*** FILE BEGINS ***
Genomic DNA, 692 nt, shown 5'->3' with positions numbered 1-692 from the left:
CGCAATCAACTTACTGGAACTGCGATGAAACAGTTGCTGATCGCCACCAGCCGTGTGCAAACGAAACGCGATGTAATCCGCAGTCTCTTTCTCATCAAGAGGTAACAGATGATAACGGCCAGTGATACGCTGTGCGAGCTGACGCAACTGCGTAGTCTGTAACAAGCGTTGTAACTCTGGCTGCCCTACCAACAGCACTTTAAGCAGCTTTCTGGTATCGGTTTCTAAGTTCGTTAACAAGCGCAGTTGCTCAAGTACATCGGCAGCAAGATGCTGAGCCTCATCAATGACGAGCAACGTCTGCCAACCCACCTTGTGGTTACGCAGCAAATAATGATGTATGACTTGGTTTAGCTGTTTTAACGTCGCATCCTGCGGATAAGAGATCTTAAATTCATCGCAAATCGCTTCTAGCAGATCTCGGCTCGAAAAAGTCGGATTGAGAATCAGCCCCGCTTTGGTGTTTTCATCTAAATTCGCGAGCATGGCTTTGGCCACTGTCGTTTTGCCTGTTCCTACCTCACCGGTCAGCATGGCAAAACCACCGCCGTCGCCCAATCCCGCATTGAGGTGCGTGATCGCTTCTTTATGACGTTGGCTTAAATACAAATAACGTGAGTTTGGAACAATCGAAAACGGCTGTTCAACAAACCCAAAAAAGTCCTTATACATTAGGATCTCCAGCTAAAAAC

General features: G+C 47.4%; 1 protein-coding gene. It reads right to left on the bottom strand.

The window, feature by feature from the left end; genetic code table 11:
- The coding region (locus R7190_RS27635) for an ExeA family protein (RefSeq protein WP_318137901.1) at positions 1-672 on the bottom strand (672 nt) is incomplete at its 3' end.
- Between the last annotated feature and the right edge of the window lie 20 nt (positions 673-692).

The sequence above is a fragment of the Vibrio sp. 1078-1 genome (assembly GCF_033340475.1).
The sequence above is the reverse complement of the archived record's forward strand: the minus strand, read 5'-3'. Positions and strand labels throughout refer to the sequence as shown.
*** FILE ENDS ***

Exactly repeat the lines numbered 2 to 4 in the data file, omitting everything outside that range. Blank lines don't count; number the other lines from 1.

CGCAATCAACTTACTGGAACTGCGATGAAACAGTTGCTGATCGCCACCAGCCGTGTGCAAACGAAACGCGATGTAATCCGCAGTCTCTTTCTCATCAAGAGGTAACAGATGATAACGGCCAGTGATACGCTGTGCGAGCTGACGCAACTGCGTAGTCTGTAACAAGCGTTGTAACTCTGGCTGCCCTACCAACAGCACTTTAAGCAGCTTTCTGGTATCGGTTTCTAAGTTCGTTAACAAGCGCAGTTGCTCAAGTACATCGGCAGCAAGATGCTGAGCCTCATCAATGACGAGCAACGTCTGCCAACCCACCTTGTGGTTACGCAGCAAATAATGATGTATGACTTGGTTTAGCTGTTTTAACGTCGCATCCTGCGGATAAGAGATCTTAAATTCATCGCAAATCGCTTCTAGCAGATCTCGGCTCGAAAAAGTCGGATTGAGAATCAGCCCCGCTTTGGTGTTTTCATCTAAATTCGCGAGCATGGCTTTGGCCACTGTCGTTTTGCCTGTTCCTACCTCACCGGTCAGCATGGCAAAACCACCGCCGTCGCCCAATCCCGCATTGAGGTGCGTGATCGCTTCTTTATGACGTTGGCTTAAATACAAATAACGTGAGTTTGGAACAATCGAAAACGGCTGTTCAACAAACCCAAAAAAGTCCTTATACATTAGGATCTCCAGCTAAAAAC

General features: G+C 47.4%; 1 protein-coding gene. It reads right to left on the bottom strand.

The window, feature by feature from the left end; genetic code table 11: